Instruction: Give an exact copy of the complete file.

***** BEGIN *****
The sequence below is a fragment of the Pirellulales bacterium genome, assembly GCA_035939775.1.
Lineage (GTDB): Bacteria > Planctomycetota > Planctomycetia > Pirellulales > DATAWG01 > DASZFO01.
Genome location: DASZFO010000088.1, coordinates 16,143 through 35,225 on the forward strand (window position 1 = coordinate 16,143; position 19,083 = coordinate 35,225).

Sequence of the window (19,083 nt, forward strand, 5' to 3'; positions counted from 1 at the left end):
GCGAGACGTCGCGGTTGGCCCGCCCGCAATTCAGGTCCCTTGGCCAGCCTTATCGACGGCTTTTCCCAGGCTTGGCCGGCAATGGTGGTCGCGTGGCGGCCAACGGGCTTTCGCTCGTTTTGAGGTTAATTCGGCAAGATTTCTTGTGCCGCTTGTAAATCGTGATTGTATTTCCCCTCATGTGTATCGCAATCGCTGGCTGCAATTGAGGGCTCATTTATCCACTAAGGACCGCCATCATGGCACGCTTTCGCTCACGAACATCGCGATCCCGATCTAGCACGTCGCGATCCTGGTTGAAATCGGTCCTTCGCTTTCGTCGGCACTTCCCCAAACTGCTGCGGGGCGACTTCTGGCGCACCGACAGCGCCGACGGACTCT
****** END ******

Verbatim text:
The sequence below is a fragment of the Pirellulales bacterium genome, assembly GCA_035939775.1.
Lineage (GTDB): Bacteria > Planctomycetota > Planctomycetia > Pirellulales > DATAWG01 > DASZFO01.
Genome location: DASZFO010000088.1, coordinates 16,143 through 35,225 on the forward strand (window position 1 = coordinate 16,143; position 19,083 = coordinate 35,225).

Sequence of the window (19,083 nt, forward strand, 5' to 3'; positions counted from 1 at the left end):
GCGAGACGTCGCGGTTGGCCCGCCCGCAATTCAGGTCCCTTGGCCAGCCTTATCGACGGCTTTTCCCAGGCTTGGCCGGCAATGGTGGTCGCGTGGCGGCCAACGGGCTTTCGCTCGTTTTGAGGTTAATTCGGCAAGATTTCTTGTGCCGCTTGTAAATCGTGATTGTATTTCCCCTCATGTGTATCGCAATCGCTGGCTGCAATTGAGGGCTCATTTATCCACTAAGGACCGCCATCATGGCACGCTTTCGCTCACGAACATCGCGATCCCGATCTAGCACGTCGCGATCCTGGTTGAAATCGGTCCTTCGCTTTCGTCGGCACTTCCCCAAACTGCTGCGGGGCGACTTCTGGCGCACCGACAGCGCCGACGGACTCT